Now, two decades later, a Starfleet team has discovered a barren world that they believe once belonged to the Husnock.  Although every last Husnock was wiped out, much of their powerful technology remains.  This discovery starts a chain reaction in which several competing galactic powers begin working to lay their hands on this powerful technology at all costs.

David Mack is a great author and he is particularly skilled at crafting exciting Star Trek action sequences.  This book is right in his wheelhouse, as he has crafted a fast-paced adventure story in which we follow both the Titan crew as well as a number of competing, nefarious interests, as each tries to outmaneuver the other in order … [continued]

Share on FacebookShare on Google+Tweet about this on TwitterEmail this to someone

Browse Josh's Portfolio and the Comic, Reviews or Blog archive.

Josh Reviews Incredibles 2

July 16th, 2018
,,

Back in 2004, Brad Bird’s The Incredibles was a revelation — an extraordinary animated film that was gorgeous and funny and moving.  It was a major change of pace for Pixar (it was their first film with human beings as the main characters), and it was also, in the era before the Marvel Cinematic Universe, one of the best superhero movies I’d ever seen.  For those of us who knew and loved Brad Bird’s animated film The Iron Giant, it was no surprise that Mr. Bird could create an extraordinary animated film, but still, the delights of The Incredibles are hard to overstate.  Fourteen years later, The Incredibles still stands as one of my favorite Pixar films, AND one of my favorite superhero films.  I was, of course, excited when, after long years of wishes and speculation, it was announced that Mr. Bird and Pixar were finally in serious development on an Incredibles sequel.  But could a sequel made fourteen long years after the original recapture the magic of that first film?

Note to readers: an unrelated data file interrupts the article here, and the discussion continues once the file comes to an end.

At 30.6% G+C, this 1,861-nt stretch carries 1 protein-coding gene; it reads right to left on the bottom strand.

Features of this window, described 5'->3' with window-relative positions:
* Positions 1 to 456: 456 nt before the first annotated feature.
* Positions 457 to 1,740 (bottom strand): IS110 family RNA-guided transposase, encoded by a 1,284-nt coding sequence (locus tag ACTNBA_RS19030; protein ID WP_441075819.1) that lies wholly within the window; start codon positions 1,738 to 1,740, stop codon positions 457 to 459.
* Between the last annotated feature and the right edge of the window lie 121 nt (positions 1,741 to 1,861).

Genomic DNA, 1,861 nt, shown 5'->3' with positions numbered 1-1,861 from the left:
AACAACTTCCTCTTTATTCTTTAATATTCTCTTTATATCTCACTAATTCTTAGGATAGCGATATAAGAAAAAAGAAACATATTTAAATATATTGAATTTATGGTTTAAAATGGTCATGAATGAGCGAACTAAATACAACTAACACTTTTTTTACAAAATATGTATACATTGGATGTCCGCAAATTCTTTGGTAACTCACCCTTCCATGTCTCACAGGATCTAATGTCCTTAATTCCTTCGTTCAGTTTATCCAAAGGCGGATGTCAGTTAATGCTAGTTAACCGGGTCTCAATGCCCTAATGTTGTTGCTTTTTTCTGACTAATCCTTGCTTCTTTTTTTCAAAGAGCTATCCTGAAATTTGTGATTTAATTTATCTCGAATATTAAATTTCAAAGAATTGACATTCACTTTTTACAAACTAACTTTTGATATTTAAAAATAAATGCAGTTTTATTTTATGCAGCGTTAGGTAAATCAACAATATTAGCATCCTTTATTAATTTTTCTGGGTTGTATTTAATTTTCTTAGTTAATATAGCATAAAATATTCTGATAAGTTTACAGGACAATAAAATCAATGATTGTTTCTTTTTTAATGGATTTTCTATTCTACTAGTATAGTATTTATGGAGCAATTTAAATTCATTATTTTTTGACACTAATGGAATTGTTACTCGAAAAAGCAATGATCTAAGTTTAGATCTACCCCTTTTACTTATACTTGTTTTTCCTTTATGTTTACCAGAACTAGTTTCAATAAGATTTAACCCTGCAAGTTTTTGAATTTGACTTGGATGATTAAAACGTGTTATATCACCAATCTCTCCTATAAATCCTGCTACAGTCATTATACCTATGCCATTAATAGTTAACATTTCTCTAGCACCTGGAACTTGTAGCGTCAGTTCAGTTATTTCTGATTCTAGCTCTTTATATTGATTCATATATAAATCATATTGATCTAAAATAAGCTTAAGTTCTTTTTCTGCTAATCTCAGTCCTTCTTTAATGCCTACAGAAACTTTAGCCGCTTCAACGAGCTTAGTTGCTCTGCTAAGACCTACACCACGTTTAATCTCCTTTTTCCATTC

For the most part, I am very happy to report that Incredibles 2 does!!  The first Incredibles still stands as the superior film, but this sequel is a beautiful companion piece, an exciting and very entertaining new chapter for these characters.  It’s a thrill to be able to return to this world.

Although this sequel has been released fourteen years after the original film, it’s set immediately following the climactic battle at the end of the first film, and we get to follow the repercussions of those events on the Incredibles family (the Parrs).  While the family was able to save the day and return to the public eye, the law that bans supers didn’t magically vanish overnight, meaning that the Parrs are continuing to break the law each time they don their costumes and fight crime.  After a battle in a city center with “the Underminer” causes major damage, the “Super relocation” program is permanently ended, meaning that Helen and Bob, along with their kids Violet, Dash, and baby Jack-Jack, are left on their own to figure out where to go and how to make a living.  Enter Winston Deaver, a wealthy super-hero fan who offers to use he and his sister Evelyn’s resources and PR know-how to get the public back on the side or the Supers.  Winston and Evelyn ask Helen to be the front-person for their campaign, leaving Bob to tend to the kids.

There is a lot to love about Incredibles 2.  Despite the long gap between films, I was pleased by how effortlessly the film is able to step back into this world and these characters, and the enjoyably fun and somewhat … [continued]

Share on FacebookShare on Google+Tweet about this on TwitterEmail this to someone